“The memorial at Journal Square was meant to raise awareness about the poor state of human rights in the Philippines. State sponsored killings and abductions of activists and community leaders continue under President Aquino. Anakbayan NJ, together with JCPM, addressed an important issue that he [Pres. Aquino] failed to mention in his third state of the nation address,” said Bea Sabino, Chairperson of Anakbayan New Jersey. “As US taxpayers, we demand an end to US military aid to the Philippines. $30 million in tax dollars go to the Armed Forces of the Philippines, which is notorious for gross violations to human rights. We also demand justice for Willem Geertman. We call on the Aquino administration to take decisive steps on investigating these cases and also to prosecute former President Arroyo and former AFP general Jovito Palparan as perpetrators of human rights violations in the Philippines,” Ms. Sabino concluded.
Currently, there are 100 recorded victims of extra-judicial killings under the 2 year-old administration of President Aquino. Willem Geertman, a community development worker is one of the most recent victims. He was killed last July 3rd, colleagues and family claim, for his advocacy in land, indigenous people and environmental issues. He is the Executive Director of a disaster relief NGO Alay Bayan Inc and has resided in the Philippines for the past 46 years. He spoke fluent Filipino and has worked among poor farmers in rural communities. He is a known anti-mining advocate. Geertman is the second European NGO/community worker killed under the Aquino regime, after the death of Fr. Pops Tentorio in Mindanao on October 2011. Geertman’s death came a month after the Philippine government appeared before the United Nations Universal Periodic Review in Geneva, where it was scrutinized for its inaction towards the elimination of extrajudicial killings, torture and enforced disappearances in the Philippines.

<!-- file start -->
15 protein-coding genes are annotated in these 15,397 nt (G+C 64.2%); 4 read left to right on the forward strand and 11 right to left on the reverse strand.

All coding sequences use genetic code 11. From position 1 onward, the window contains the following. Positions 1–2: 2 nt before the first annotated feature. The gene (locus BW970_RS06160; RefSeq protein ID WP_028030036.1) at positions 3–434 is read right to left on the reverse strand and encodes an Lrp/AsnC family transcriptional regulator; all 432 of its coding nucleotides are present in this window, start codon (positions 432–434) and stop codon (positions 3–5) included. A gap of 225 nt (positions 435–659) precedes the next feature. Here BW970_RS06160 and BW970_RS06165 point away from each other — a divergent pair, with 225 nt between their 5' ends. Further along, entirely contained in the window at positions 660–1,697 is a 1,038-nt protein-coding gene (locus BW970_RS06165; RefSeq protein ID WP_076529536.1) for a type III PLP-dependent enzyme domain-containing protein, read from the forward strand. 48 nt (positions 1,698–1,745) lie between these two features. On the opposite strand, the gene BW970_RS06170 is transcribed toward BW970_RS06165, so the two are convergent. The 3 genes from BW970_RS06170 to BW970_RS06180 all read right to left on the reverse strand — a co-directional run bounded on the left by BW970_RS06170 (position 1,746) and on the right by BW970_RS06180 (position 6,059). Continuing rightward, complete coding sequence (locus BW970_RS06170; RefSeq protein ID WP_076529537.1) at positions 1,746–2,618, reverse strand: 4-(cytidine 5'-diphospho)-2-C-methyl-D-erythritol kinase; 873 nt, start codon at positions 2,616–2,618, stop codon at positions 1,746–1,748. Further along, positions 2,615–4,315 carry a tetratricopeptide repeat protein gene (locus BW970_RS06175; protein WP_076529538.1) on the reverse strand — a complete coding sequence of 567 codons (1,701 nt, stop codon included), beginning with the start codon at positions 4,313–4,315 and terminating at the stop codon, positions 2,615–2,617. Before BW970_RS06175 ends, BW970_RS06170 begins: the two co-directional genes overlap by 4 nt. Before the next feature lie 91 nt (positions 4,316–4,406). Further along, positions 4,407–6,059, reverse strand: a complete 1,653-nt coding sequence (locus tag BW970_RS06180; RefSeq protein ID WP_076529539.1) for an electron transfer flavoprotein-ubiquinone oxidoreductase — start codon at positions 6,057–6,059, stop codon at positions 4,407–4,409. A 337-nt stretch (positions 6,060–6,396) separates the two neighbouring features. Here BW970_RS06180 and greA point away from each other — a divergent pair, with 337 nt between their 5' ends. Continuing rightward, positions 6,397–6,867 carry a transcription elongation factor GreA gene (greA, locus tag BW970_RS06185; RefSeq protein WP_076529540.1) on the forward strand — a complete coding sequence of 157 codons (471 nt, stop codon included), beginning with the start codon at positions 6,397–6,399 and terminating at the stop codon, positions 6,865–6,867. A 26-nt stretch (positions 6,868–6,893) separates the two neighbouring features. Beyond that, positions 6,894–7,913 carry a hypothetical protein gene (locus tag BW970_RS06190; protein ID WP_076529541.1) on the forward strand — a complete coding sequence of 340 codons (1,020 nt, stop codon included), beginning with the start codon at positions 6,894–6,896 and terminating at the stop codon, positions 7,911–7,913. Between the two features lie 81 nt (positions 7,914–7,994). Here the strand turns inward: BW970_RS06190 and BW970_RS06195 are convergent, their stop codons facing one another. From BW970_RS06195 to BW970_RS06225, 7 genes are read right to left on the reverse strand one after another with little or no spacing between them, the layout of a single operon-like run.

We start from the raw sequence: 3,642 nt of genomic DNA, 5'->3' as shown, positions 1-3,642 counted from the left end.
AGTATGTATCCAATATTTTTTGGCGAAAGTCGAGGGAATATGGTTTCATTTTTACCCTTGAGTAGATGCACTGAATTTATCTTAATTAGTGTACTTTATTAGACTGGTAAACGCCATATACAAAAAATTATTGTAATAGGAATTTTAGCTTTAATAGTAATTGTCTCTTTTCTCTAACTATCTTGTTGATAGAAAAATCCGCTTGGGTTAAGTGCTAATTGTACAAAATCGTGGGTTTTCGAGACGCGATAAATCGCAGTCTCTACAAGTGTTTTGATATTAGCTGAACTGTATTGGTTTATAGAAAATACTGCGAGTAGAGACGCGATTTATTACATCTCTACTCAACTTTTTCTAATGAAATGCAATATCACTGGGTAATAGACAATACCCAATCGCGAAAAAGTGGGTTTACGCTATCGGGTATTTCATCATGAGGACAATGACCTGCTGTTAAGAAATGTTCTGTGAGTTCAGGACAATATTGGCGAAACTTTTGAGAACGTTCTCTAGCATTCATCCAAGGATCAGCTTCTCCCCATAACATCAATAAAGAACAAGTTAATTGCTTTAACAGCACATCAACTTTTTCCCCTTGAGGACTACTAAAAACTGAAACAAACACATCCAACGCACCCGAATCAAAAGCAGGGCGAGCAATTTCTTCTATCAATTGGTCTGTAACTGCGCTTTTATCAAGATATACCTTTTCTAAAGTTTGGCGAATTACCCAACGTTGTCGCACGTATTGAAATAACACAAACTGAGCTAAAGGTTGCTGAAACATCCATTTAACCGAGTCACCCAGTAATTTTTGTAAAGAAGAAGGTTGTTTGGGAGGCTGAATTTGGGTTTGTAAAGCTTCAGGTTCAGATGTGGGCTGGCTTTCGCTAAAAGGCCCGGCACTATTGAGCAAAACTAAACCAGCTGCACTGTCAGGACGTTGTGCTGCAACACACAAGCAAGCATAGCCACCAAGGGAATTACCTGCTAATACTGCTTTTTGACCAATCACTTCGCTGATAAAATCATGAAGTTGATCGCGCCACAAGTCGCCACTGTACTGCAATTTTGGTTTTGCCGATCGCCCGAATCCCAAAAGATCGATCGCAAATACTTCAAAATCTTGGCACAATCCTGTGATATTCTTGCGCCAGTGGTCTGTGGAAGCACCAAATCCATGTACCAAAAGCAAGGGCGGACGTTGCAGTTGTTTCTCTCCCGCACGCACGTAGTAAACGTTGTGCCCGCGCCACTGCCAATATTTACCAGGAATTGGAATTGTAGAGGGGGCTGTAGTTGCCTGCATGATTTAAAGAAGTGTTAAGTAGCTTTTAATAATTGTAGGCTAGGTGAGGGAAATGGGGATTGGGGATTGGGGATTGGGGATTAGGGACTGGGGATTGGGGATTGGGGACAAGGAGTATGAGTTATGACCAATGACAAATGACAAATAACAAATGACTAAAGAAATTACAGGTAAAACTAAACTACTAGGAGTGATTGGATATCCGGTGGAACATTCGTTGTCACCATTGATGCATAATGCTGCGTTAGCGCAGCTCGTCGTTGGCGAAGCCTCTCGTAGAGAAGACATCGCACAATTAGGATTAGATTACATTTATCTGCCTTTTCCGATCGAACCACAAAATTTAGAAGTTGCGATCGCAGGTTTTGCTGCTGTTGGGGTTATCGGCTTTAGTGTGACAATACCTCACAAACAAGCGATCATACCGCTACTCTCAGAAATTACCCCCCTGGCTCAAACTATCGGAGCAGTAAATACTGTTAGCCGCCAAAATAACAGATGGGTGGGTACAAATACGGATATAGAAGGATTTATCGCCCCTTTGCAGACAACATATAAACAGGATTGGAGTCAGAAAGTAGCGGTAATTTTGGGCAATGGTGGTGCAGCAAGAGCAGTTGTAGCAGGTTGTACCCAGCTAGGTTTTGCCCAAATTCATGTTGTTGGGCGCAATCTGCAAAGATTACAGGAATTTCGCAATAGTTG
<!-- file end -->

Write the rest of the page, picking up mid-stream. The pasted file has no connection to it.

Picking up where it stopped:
Activists linked the issues of human rights violations in the Philippines with the US-military aid and involvement in the internal affairs of the Philippines. Since 2001, The U.S. government has spent $507 million since 2001 in military aid for the Philippines. $30 million is scheduled to be released again this year. According to activists, this could have been used to fund social services here in communities like Jersey City.
“Our stolen tax-dollars must be re-channeled from endless wars and bank-bailouts, back to the people, including the working-class, the elderly, the sick, the homeless and the youth,” said Erik Anders-Nilsson, Director of Jersey City Peace Movement. “The corrupt powers of Imperialist America vying for global hegemony must be challenged and struggled with. Jersey City Peace Movement calls for the end to all U.S wars abroad, an end to all U.S. military bases in the Philippines , and the liberation of all oppressed peoples, from Palestine to Jersey City, to Manila,” Mr. Nilsson concluded.
Activists say they will continue to raise awareness, and lobby to uphold human rights in the Philippines until the US government cuts military funding to the Philippines.